- For exact drying times, consult your paint's instructions.
Apply 2-3 additional spray paint coats.After your coat has finished drying, apply additional coats until you reach your desired color. In most cases, you will need to apply at least 2-3 coats for a natural-looking repair. Let each coat dry for 30-60 minutes before applying another one.
- Do not touch the paint between coats.
Apply a spray lacquer to seal the paint job.Paint lacquers will keep your spray paint from scuffing or flaking away. Spray the lacquer in a light mist, similar to how you applied the spray paint, then let it dry. How long you let it dry depends on the lacquer but generally ranges from 8-24 hours.
- Buy an alloy rim repair kit if you don't have any of the materials you need at home. Repair kits usually come with all of the materials you'll need, like silver paint, sandpaper, and primer.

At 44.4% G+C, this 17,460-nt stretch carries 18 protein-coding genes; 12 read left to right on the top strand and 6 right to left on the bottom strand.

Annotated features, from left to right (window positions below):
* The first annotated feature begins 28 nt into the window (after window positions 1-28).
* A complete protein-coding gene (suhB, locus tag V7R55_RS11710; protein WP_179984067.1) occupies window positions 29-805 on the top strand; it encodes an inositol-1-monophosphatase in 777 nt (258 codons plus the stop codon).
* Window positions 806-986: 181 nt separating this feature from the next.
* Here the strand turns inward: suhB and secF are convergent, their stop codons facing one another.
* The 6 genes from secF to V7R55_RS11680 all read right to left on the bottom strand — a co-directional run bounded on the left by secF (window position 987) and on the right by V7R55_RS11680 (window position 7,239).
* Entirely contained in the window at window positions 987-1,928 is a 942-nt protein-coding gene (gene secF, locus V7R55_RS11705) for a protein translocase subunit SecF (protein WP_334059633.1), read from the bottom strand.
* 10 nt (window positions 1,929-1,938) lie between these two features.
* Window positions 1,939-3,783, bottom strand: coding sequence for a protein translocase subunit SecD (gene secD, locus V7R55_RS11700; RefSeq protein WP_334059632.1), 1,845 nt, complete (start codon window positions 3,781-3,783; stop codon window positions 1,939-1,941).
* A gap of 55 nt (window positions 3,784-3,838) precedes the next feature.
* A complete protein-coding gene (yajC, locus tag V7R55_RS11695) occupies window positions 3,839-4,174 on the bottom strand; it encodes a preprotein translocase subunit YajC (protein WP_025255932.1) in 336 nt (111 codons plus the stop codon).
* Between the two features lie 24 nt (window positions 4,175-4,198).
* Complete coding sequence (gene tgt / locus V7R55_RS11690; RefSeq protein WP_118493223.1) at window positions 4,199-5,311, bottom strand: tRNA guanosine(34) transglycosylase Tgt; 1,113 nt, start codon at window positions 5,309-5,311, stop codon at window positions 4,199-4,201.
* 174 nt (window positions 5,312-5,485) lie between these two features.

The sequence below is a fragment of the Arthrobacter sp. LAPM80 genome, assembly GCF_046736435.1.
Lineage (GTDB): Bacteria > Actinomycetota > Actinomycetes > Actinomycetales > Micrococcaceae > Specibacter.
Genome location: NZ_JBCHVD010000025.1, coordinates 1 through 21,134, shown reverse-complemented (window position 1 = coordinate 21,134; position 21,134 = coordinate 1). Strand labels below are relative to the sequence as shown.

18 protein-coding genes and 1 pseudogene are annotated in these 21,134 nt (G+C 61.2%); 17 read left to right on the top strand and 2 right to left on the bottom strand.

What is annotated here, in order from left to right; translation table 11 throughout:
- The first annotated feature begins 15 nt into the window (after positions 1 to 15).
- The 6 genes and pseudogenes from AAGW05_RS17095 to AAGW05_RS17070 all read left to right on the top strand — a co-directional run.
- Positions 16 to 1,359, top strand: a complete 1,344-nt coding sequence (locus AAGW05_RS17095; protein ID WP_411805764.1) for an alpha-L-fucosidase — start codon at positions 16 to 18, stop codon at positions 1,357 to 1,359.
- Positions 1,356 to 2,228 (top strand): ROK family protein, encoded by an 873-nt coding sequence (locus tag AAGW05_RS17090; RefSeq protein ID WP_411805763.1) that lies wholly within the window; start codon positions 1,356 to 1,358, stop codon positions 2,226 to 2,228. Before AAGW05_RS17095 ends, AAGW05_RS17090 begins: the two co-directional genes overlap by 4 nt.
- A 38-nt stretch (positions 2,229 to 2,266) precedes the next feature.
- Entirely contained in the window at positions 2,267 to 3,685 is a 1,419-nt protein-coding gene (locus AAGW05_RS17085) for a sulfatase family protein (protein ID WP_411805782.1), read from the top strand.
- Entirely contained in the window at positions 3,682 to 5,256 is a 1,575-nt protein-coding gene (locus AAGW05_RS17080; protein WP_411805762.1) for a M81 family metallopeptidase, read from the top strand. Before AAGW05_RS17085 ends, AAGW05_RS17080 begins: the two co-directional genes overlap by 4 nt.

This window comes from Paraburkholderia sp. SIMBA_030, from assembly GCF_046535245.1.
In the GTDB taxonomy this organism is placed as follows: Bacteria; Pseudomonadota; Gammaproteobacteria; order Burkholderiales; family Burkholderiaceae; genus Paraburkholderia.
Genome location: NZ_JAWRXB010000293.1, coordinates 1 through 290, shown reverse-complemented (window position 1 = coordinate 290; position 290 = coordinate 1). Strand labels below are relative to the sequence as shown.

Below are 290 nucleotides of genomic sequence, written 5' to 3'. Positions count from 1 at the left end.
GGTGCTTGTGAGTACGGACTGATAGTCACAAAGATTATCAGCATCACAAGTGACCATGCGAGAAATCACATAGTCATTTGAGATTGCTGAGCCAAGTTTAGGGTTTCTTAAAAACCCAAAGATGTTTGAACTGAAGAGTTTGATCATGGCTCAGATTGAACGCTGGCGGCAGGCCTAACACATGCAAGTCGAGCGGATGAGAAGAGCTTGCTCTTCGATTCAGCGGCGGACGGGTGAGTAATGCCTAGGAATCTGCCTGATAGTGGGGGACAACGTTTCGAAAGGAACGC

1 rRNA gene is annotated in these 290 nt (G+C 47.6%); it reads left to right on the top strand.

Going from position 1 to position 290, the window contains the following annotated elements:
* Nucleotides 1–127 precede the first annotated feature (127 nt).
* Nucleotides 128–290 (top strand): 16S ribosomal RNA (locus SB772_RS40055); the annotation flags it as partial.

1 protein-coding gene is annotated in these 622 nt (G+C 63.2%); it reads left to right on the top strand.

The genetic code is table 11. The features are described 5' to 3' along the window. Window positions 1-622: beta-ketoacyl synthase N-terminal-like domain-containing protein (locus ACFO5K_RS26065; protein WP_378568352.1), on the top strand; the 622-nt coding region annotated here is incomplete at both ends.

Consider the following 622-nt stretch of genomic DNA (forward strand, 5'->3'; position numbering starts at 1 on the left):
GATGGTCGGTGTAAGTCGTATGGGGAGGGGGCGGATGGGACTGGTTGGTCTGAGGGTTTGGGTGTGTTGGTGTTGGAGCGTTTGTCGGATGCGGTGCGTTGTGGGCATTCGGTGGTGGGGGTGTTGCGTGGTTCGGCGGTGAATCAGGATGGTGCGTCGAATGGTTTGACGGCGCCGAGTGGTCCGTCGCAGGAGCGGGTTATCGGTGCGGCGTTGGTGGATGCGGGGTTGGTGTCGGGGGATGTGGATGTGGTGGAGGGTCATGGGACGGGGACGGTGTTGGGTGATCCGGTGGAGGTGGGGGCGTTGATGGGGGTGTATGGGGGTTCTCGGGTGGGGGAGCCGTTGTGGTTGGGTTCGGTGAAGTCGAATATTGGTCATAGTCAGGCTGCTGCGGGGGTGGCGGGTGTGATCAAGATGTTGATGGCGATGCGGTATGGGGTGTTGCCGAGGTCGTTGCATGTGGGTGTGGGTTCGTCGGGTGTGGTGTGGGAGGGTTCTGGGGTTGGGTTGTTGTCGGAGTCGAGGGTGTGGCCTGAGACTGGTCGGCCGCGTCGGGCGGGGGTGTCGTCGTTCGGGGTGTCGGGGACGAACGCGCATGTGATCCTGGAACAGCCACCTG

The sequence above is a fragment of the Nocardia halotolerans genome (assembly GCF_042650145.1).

- Test your spray paint on cardboard first to make sure it's the right color for your alloy rims.
- After you fix your alloy rim scratches, the repairs may not look perfect. Alloy rim repair is meant to mask scratches and make your wheel safe to use, not necessarily restore it to exactly how it looked before.
- Work on your alloy rims in a well-ventilated area to avoid respiratory irritation from the cleaners and paints you use.
- If you don't have professional experience fixing cars, you may only be able to fix minor scratches or dents. For excessive damage, take your car to a body shop.
Video: How to Repair Wheels with Curb Rash and Scratches